NEW DELHI: India’s cabinet on Monday approved proposals to reserve 10 percent of government jobs for less well-off upper caste Hindus, a plan the main opposition party called an attempt to lure back wavering voters as a national election nears.
The upper echelons in India’s centuries-old caste system have traditionally been a core voter base for Prime Minister Narendra Modi’s Hindu nationalist BJP.
Modi must call a national election by May and was handed a setback in December when the BJP lost power to the opposition Congress party in three states, its biggest defeat since he took office in 2014.
They included Rajasthan, one of four states — the others being Maharashtra, Gujarat and Haryana — in which upper caste land-owning farming communities have held large protests in recent years demanding quotas for government jobs.
More broadly, Modi has been criticized for failing to deliver jobs for young people and better conditions for farmers.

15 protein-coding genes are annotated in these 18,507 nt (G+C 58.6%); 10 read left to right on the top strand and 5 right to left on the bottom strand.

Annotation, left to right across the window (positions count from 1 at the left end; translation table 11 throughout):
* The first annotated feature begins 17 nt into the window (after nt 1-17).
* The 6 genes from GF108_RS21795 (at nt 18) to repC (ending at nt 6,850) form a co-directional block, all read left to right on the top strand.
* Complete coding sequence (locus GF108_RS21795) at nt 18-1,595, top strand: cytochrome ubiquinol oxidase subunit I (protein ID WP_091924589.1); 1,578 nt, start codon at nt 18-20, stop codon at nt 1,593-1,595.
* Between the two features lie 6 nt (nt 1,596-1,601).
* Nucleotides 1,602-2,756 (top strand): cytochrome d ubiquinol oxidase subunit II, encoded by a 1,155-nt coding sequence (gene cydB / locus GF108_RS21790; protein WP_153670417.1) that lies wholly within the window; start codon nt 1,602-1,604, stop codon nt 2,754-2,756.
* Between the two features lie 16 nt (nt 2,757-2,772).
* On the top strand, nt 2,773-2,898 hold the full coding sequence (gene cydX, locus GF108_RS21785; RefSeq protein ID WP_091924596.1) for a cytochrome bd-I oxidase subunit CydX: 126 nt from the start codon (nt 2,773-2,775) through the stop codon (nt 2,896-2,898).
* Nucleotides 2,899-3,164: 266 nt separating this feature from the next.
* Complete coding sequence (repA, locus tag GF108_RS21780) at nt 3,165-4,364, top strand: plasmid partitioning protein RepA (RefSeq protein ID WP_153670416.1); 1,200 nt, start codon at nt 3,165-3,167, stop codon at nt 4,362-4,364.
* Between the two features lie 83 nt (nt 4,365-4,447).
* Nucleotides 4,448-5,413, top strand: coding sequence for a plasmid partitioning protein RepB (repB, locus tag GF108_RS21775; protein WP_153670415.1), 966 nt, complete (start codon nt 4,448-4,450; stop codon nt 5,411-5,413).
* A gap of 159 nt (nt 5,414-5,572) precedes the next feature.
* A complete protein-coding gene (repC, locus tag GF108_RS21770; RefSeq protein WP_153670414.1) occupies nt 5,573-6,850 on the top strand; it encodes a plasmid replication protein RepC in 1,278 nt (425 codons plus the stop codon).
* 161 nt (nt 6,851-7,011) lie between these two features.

“The ... Modi government has suddenly woken up to the woes of economically poor (upper caste Hindus), facing imminent defeat in the 2019 elections,” said Congress spokesman Randeep Singh Surjewala.
“Creating reservations in jobs may just prove to be one more ‘Jumla’ (gimmick) for the purpose of election promises.”
Ashwini Kumar Choubey, junior health minister and a BJP member, welcomed the proposal, calling it “historic.”
Hindus, who account for about four-fifths of India’s 1.3 billion people, were traditionally grouped into thousands of castes, whose membership is determined by birth.
The lower castes have faced various forms of discrimination including segregation and social boycotts.
There have been attempts to reduce caste-related inequality, and the country has had many lower caste leaders, including current president Ram Nath Kovind.
But introducing quotas for lower castes has always been a contentious issue and have led to violent protests, though India’s income levels and expenditure patterns remain largely linked to caste.
The government is expected to submit the bill in favor of “economically weak” upper castes to the lower house of parliament on Tuesday. Modi’s BJP has a majority there, but not in the upper house.
Two BJP sources said the government defined “economically weak” as anyone with annual income below 800,000 rupees ($11,500) and owning fewer than five acres of land. In 2017, the average income in India was $1,939.60, according to the World Bank.